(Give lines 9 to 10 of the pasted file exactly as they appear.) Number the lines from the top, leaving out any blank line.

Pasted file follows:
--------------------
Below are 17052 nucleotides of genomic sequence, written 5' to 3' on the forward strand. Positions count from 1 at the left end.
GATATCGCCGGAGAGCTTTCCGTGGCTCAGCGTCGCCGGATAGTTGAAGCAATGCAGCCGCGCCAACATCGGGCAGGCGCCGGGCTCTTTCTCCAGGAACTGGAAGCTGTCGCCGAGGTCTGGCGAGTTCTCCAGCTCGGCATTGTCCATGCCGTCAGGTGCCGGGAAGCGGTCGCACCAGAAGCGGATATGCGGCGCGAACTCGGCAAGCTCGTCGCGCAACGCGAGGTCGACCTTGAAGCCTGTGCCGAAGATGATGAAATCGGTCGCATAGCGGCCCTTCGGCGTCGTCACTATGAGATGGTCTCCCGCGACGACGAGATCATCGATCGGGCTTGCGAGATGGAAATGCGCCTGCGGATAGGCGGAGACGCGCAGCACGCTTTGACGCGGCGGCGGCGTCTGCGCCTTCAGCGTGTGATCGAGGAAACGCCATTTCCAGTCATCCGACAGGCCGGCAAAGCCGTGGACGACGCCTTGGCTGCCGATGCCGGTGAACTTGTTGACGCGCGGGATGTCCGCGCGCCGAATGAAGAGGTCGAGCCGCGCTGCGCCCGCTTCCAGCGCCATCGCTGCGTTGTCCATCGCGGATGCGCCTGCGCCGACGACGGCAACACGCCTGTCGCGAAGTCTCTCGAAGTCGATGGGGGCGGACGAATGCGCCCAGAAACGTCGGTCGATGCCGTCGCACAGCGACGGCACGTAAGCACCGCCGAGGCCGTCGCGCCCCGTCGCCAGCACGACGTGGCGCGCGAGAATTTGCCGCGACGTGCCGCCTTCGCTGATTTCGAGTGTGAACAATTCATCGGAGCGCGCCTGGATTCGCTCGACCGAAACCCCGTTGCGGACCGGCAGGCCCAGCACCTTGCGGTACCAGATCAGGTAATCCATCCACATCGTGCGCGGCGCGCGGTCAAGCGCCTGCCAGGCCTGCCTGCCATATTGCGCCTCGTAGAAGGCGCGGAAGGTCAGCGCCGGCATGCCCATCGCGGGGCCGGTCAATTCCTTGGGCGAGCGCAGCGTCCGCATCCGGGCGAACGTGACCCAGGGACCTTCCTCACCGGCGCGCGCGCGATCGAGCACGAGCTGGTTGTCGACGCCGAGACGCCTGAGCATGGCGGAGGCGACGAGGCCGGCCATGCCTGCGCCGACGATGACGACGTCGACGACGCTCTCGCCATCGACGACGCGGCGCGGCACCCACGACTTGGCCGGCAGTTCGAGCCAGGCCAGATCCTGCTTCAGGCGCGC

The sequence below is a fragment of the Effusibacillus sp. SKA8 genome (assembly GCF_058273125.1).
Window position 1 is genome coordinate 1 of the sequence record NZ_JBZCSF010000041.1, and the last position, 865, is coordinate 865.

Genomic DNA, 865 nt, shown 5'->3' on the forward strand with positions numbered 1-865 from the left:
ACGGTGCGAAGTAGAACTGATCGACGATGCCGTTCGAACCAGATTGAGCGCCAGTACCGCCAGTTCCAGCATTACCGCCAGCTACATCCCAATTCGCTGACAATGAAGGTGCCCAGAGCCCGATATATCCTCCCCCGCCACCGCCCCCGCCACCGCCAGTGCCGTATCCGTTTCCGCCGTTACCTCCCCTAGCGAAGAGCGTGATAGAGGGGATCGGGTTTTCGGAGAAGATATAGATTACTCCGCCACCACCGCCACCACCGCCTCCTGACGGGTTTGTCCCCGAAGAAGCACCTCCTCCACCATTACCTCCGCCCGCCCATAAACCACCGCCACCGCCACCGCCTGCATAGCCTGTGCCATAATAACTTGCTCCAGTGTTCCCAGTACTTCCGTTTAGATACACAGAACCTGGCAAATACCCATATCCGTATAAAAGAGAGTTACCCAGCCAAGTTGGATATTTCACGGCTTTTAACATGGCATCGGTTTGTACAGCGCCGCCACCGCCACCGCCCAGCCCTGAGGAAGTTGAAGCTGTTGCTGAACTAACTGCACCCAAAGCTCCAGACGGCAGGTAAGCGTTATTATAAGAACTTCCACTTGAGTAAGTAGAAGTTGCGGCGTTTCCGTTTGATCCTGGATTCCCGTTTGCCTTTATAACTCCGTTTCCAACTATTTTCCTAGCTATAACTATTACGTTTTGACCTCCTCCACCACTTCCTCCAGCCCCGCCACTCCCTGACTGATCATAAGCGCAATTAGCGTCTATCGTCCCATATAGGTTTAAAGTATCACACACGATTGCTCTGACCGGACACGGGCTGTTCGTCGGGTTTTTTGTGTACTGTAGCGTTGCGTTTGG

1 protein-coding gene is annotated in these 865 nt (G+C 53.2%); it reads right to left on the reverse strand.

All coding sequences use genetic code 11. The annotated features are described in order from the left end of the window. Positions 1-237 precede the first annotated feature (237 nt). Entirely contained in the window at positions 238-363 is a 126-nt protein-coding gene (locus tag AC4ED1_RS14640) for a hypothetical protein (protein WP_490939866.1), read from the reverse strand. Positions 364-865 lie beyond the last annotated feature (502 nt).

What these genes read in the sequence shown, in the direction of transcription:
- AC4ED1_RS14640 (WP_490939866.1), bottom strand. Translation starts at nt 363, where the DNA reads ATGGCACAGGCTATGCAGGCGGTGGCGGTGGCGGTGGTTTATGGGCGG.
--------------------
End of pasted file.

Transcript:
What these genes read in the sequence shown, in the direction of transcription:
- AC4ED1_RS14640 (WP_490939866.1), bottom strand. Translation starts at nt 363, where the DNA reads ATGGCACAGGCTATGCAGGCGGTGGCGGTGGCGGTGGTTTATGGGCGG.